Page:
The gas is burned and from there comes the heat you need for your heating and hot water, or the flame for your kitchen. But the route from underground where the gas for your home is located is long and expensive. It must be removed, processed, stored and transported by pipeline, ship or tanker trucks.
To pay for what it costs to keep the large natural gas network channeled there are access rates that appear on your bill. If you are in the regulated gas market, this cost will be broken down (and will often be listed as ATR or Access of Third Parties to the Network). If you are in the free market, this cost will affect both your fixed term (power) and your consumption or variable term.
Wherever you live, whatever your gas company, whether you are in the free market or in the regulated market... the cost of these rates will always be the same and will always be decided by the Energy Ministry.
Gas access rates
We will only talk about low pressure natural gas (equal to or less than 4 bars), which are the ones used by households. For higher pressures there are other access rates.
By choosing your gas rate you have complete freedom. However, you cannot choose your access rate. One or the other will affect you according to how many kWh are consumed per year:
- Less than 5,000 kWh per year: access rate 3.1 is applicable. This level of consumption is usual in homes where there is no natural gas heating but there is hot water and/or gas for the kitchen. It is also practical in homes that use very little heating.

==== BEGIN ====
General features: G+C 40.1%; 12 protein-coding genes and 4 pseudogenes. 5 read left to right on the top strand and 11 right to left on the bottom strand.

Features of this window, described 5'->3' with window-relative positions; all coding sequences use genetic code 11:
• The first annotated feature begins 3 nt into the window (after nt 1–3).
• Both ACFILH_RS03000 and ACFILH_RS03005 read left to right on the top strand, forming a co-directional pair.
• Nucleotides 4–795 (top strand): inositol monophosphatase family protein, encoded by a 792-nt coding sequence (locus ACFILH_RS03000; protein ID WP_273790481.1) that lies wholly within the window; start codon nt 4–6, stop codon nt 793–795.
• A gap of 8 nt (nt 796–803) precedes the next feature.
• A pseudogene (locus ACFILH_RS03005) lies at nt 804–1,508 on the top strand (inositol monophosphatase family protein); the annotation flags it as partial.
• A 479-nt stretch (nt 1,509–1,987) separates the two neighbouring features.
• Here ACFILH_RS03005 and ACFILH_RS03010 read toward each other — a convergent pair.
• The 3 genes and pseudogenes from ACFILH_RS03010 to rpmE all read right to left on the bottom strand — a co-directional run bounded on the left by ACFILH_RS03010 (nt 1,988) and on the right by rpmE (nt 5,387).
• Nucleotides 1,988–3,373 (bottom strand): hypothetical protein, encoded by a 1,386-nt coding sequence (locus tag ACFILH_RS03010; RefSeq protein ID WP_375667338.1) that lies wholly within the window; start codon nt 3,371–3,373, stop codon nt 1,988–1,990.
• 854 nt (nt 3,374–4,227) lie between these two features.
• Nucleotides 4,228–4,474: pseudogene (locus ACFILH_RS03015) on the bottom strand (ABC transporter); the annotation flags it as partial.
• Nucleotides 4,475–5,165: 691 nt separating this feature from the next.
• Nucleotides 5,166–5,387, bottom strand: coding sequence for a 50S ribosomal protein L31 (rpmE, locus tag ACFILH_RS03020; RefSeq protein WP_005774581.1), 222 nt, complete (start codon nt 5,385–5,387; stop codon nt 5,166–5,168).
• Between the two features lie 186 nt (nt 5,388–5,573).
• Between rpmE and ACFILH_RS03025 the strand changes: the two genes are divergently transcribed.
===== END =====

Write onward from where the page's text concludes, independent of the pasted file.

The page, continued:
- Between 5,000 and 50,000 kWh per year: in these cases the access rate will be 3.2. The vast majority of homes with natural gas heating fall into this price range.
- Between 50,000 and 100,000 kWh per year: access rate 3.3 for high and infrequent household consumption (the average for a gas-heated household is around 10,000 kWh per year). For even higher consumption there are access rates of 3.4 and 3.5, but we are talking about figures that are out of reach for a domestic consumer.
Once a year, the gas distribution company will review whether the access rate applied corresponds to the level of consumption. If this is not the case, you will go on to change the access rate.
The consequences of changing access rates are clear and appear immediately on your bill: The fixed term (power) rate of 3.1 is much cheaper than that of rate 3.2, but in return the variable term (consumption) is more expensive in 3.1 than in 3.2.